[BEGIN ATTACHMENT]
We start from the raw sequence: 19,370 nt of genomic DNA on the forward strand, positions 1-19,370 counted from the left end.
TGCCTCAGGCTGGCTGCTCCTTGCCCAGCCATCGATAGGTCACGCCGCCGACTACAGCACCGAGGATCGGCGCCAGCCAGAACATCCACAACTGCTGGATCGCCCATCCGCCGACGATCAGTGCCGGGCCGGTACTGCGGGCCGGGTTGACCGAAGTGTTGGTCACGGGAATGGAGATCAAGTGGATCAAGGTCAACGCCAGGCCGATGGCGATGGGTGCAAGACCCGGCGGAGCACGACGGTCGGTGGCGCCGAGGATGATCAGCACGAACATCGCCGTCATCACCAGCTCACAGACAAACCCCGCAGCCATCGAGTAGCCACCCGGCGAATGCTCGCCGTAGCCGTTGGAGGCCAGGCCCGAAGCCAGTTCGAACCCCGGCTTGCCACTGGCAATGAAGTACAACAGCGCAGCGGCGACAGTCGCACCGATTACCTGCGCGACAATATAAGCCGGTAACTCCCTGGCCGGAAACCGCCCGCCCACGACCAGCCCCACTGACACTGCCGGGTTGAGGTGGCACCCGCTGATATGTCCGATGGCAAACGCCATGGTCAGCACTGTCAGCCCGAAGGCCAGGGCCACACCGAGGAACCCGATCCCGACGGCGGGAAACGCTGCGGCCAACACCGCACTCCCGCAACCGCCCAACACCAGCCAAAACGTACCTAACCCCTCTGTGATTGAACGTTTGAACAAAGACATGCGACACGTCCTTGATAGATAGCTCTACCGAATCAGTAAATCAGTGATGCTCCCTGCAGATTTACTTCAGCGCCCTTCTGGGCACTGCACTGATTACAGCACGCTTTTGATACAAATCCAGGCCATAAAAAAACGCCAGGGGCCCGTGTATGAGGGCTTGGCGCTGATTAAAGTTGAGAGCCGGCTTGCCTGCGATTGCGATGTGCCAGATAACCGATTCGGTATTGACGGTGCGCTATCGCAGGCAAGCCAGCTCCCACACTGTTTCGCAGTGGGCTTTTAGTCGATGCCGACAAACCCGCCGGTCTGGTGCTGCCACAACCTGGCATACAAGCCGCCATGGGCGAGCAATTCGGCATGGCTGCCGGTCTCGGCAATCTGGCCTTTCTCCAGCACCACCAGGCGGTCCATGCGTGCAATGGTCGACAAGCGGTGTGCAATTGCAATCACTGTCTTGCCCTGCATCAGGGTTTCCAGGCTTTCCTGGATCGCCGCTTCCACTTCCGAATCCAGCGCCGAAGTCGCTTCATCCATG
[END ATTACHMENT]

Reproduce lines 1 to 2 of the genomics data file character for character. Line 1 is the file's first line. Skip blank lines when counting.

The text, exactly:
We start from the raw sequence: 19,370 nt of genomic DNA on the forward strand, positions 1-19,370 counted from the left end.
TGCCTCAGGCTGGCTGCTCCTTGCCCAGCCATCGATAGGTCACGCCGCCGACTACAGCACCGAGGATCGGCGCCAGCCAGAACATCCACAACTGCTGGATCGCCCATCCGCCGACGATCAGTGCCGGGCCGGTACTGCGGGCCGGGTTGACCGAAGTGTTGGTCACGGGAATGGAGATCAAGTGGATCAAGGTCAACGCCAGGCCGATGGCGATGGGTGCAAGACCCGGCGGAGCACGACGGTCGGTGGCGCCGAGGATGATCAGCACGAACATCGCCGTCATCACCAGCTCACAGACAAACCCCGCAGCCATCGAGTAGCCACCCGGCGAATGCTCGCCGTAGCCGTTGGAGGCCAGGCCCGAAGCCAGTTCGAACCCCGGCTTGCCACTGGCAATGAAGTACAACAGCGCAGCGGCGACAGTCGCACCGATTACCTGCGCGACAATATAAGCCGGTAACTCCCTGGCCGGAAACCGCCCGCCCACGACCAGCCCCACTGACACTGCCGGGTTGAGGTGGCACCCGCTGATATGTCCGATGGCAAACGCCATGGTCAGCACTGTCAGCCCGAAGGCCAGGGCCACACCGAGGAACCCGATCCCGACGGCGGGAAACGCTGCGGCCAACACCGCACTCCCGCAACCGCCCAACACCAGCCAAAACGTACCTAACCCCTCTGTGATTGAACGTTTGAACAAAGACATGCGACACGTCCTTGATAGATAGCTCTACCGAATCAGTAAATCAGTGATGCTCCCTGCAGATTTACTTCAGCGCCCTTCTGGGCACTGCACTGATTACAGCACGCTTTTGATACAAATCCAGGCCATAAAAAAACGCCAGGGGCCCGTGTATGAGGGCTTGGCGCTGATTAAAGTTGAGAGCCGGCTTGCCTGCGATTGCGATGTGCCAGATAACCGATTCGGTATTGACGGTGCGCTATCGCAGGCAAGCCAGCTCCCACACTGTTTCGCAGTGGGCTTTTAGTCGATGCCGACAAACCCGCCGGTCTGGTGCTGCCACAACCTGGCATACAAGCCGCCATGGGCGAGCAATTCGGCATGGCTGCCGGTCTCGGCAATCTGGCCTTTCTCCAGCACCACCAGGCGGTCCATGCGTGCAATGGTCGACAAGCGGTGTGCAATTGCAATCACTGTCTTGCCCTGCATCAGGGTTTCCAGGCTTTCCTGGATCGCCGCTTCCACTTCCGAATCCAGCGCCGAAGTCGCTTCATCCATG